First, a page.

Touring Utah with tax reform task force, Tim Quinn says outlook for legislation still uncertain |

Touring Utah with tax reform task force, Tim Quinn says outlook for legislation still uncertain

A member of the Utah Tax Reform Tax Force, Rep. Tim Quinn is unsure whether lawmakers will address the effort in a special session or wait until January.
Tanzi Propst/Park Record, file

Park City’s representative in the Utah House has been on the road for the past few months as part of a group commissioned to figure out state tax reform.

Tim Quinn, R-Heber, one of the appointees to the state Legislature’s Tax Reform Task Force, has long focused on taxation in his time on Capitol Hill. And with a half-dozen town halls down, he doesn’t yet know if lawmakers will come together for a special session on the issue before next January.

“If we can come to an agreement as a task force on what the solution should be, then yes, there will be a special session. … We don’t want to rush it,” Quinn said.

Quinn sponsored the ill-fated tax reform bill that sparked controversy near the end of the 2019 legislative session. The Tax Equalization and Reduction Act originally would have decreased the state sales tax rate and applied sales taxes to more services, such as legal advice, alongside breaking down the “firewall” that earmarks state income tax to be applied solely to education.

Business and education interests both came out in opposition to the bill, and the tax reform envisioned by Gov. Gary Herbert in his State of the State address was put on hold. Quinn said that the bill’s failure to pass wasn’t due to its relatively late appearance during the legislative session, saying that it had been considered and worked on for months beforehand.

“Hindsight’s 20/20, but I think we could have done a different job and perhaps better at communicating with the public what the bill really was about,” Quinn said. “People still think here seven months later that it was a tax increase. It was not, it was a tax cut.”

House Minority Leader Rep. Brian S. King, who represents Summit Park, believes that the public, statewide tour undertaken by the task force is a step in the right direction. King said that while, as the leader of the Democratic caucus, he was happy to see Quinn’s bill stall, he didn’t think there had been enough time for the public to see the legislation before it was time to vote on it.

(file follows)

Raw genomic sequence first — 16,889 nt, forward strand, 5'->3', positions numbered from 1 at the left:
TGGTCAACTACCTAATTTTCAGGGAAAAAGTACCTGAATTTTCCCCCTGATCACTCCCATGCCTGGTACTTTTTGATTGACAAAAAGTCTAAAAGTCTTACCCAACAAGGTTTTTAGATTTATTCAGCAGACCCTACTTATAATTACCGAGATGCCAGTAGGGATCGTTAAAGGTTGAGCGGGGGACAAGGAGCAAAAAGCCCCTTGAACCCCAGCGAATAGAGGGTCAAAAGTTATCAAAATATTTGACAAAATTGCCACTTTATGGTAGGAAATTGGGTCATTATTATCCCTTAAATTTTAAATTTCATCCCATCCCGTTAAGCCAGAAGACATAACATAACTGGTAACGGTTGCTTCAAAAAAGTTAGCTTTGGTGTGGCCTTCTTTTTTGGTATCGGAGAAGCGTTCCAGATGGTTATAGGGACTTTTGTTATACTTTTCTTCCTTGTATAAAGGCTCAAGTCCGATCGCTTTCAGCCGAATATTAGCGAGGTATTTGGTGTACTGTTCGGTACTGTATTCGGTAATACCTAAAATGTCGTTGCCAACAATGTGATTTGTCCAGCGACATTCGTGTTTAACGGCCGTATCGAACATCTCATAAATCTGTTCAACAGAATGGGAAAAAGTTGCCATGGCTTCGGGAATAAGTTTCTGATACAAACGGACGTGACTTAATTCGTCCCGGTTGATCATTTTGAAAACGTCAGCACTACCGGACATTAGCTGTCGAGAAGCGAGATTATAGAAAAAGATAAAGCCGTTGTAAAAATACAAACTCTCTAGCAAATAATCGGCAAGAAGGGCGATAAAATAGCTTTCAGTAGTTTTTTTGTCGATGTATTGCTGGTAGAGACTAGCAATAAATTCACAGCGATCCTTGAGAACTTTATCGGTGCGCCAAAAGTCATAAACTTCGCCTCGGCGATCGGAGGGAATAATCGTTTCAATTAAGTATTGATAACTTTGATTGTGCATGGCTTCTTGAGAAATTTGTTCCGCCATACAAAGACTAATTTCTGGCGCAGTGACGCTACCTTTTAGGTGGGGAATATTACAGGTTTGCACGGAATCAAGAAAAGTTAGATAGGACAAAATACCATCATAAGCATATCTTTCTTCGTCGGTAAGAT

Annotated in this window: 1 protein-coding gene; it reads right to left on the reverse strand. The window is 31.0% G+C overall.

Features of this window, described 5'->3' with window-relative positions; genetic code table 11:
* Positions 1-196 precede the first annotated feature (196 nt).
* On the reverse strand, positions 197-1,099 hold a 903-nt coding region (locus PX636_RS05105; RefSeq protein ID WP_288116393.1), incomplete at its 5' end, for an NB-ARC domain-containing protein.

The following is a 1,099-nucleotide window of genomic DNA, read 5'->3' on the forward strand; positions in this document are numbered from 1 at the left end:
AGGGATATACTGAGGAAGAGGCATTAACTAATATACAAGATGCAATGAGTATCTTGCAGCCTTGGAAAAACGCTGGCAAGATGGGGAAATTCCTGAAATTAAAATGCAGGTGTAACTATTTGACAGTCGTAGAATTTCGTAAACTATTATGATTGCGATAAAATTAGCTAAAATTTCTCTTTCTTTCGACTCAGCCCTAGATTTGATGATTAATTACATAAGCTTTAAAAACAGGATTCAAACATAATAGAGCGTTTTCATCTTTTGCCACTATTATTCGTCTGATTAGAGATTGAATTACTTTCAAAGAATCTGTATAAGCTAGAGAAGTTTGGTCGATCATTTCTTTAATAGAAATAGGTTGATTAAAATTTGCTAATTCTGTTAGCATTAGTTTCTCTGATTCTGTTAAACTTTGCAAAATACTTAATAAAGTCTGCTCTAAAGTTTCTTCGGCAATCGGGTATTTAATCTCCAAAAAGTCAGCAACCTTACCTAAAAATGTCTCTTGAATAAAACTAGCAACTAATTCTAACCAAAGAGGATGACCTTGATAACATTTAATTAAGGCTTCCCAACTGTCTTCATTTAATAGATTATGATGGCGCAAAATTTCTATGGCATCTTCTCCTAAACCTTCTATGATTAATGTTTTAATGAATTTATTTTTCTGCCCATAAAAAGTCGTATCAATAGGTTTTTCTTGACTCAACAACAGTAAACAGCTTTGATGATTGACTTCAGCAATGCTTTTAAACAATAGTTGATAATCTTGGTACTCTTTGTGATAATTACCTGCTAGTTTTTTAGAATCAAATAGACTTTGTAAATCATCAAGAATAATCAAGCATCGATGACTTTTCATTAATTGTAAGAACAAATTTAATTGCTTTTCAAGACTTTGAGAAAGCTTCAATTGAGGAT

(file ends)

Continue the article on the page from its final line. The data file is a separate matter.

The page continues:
“Tim worked hard on it with a lot of people behind the scenes,” King said. “But when I say a lot of people, they were all insiders.”

The task force is made up of 14 officials — five state senators, five state representatives, and four nonvoting members — is touring several locations to get input from Utahns. Quinn said that while there’s not a scheduled event in Summit County, he is willing to make appearances to gather more input from the area’s stakeholders.

Quinn said that attendance has been strong at most of the events, but claimed that interest groups have had a presence at each of them. He said he is frustrated that some of the dialogue around the tax reform initiative is focusing on the dead bill, particularly among pro-business groups like the Utah Taxpayers Association and pro-education funding groups like the Utah Educators Association.

“It’s a shame because that’s not the starting point and certainly not the focal point of this conversation,” Quinn said.

As the summer goes on, Quinn says it has become less certain that a special session will be called to address the issue. But he remains adamant that the tax reform effort is meant to equalize revenue sources rather than change the amount of cash flow.

There are two town halls remaining on the tour. The panel was set to visit Moab on Saturday, July 20, before finishing the run in Utah County on July 30.

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